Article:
This article was originally published by The African American Intellectual History Society (AAIHS), and is reprinted here with permission.
When prisoners in Alabama last spring proposed a national strike to protest “prison slavery,” they called out the infamous clause in the Thirteenth Amendment. The amendment most known for abolishing slavery included a rider that sanctioned slavery “as punishment for a crime wherein the party shall have been duly convicted.”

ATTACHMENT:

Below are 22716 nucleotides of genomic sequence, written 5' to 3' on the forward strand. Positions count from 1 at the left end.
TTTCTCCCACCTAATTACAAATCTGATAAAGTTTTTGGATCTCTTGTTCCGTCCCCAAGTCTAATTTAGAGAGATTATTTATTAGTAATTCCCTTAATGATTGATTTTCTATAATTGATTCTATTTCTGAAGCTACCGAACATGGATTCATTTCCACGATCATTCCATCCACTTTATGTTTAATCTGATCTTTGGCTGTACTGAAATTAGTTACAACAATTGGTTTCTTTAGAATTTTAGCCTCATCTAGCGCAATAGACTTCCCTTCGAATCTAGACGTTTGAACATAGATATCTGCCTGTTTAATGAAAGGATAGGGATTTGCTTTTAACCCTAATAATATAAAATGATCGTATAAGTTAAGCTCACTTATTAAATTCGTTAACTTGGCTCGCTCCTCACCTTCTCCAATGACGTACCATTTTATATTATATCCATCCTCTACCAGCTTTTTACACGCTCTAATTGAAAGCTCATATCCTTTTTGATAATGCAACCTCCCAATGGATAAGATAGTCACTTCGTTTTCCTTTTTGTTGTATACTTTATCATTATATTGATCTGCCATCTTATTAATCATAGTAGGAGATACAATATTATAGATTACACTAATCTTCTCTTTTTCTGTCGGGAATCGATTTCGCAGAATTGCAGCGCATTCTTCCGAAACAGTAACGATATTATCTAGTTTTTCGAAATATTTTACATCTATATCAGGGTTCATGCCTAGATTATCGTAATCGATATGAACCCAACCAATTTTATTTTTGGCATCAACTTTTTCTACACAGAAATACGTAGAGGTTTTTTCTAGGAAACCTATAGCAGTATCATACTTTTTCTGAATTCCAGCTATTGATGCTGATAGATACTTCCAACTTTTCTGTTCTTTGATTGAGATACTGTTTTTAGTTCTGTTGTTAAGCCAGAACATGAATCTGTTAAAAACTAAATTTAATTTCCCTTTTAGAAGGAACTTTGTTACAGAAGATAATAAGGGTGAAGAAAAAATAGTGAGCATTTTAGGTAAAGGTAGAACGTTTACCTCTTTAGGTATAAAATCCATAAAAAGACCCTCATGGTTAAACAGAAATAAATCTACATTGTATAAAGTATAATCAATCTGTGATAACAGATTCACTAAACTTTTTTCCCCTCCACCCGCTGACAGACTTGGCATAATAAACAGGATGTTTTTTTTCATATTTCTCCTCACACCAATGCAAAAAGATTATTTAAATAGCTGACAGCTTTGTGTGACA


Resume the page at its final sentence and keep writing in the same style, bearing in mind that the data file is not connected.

That exception provides the foundation for Ava DuVernay’s The 13th, an exploration of racial criminalization from the end of slavery to the present. The documentary features interviews with several leading scholars, pundits, and activists working on the issue, as well as a host of other commentators, including journalists and politicians. It moves quickly through more than 150 years of history, with a clear goal of providing the backdrop to the present moment of racial violence and resistance.